Yeah, Brian, as you saw Lisa's comments on the weather outlook and you take a look at that with lower-than-normal precip and a higher probability of warmer-than-normal temperatures, sets us up, I mean, potentially, again, for potentially good weather outcomes, depending on how it plays out, which, again, as we go into this irrigation season, that potentially bodes well, especially with what we're hearing from the folks on the ground, folks that are planting, are still being optimistic on the outlook despite some of the dairy-related issues and other things. So there's still an optimism out there in the farming community, as demonstrated by what they've been planting.

Brian Russo -- Sidoti and Company -- Analyst

Got it. So hot and dry will help your irrigation sales. And at the same time, it could help the air condition load for the residential customer in the summertime, where you have higher rates or tiered rates. Is that accurate?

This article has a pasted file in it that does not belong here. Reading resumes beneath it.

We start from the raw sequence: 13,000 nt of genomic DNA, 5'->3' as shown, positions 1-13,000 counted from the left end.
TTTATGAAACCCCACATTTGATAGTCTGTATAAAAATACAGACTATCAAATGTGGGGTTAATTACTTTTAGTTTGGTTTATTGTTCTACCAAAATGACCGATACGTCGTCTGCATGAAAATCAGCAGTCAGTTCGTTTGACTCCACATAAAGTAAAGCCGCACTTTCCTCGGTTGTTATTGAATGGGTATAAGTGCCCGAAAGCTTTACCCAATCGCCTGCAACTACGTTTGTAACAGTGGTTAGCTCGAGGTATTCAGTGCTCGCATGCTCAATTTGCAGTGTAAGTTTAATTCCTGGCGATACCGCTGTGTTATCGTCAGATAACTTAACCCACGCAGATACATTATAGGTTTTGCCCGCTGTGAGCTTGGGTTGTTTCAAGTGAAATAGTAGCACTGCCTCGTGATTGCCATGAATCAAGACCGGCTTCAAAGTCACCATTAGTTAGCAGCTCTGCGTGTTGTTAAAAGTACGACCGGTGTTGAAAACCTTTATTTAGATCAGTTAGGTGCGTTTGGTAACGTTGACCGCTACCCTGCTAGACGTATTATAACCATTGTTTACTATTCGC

Steve Keen -- Senior Vice President and Chief Financial Officer

Correct, yes, and that's a good point, Brian. You know as well that shift, it is an interesting bonus that we get in that if when you do have the super hot weather, and it's sometimes a hard shift on the customer side because as the volume really grows up, it jumps them into that third tier and then those rates are higher. And there's some Tier 3 that's in our normal plan, but there's room for it to get bigger in a hot year, for sure.

Brian Russo -- Sidoti and Company -- Analyst

Got it. And just to be clear, what is your sales forecast for 2020? Is it the net of 2% that we saw from mid-March to mid-April? And if not, what is it? And how does that triangulate to the Moody's outlook that was quoted earlier in the comments?

Steve Keen -- Senior Vice President and Chief Financial Officer

Well, from a planning phase, that number that's north of 2% is more customers coming in. And certainly, customer growth is clipping right along, as you see. It doesn't appear to be slowing. On the load side, it's more between 1% and 2% range, say, 1.5% just in terms of planning.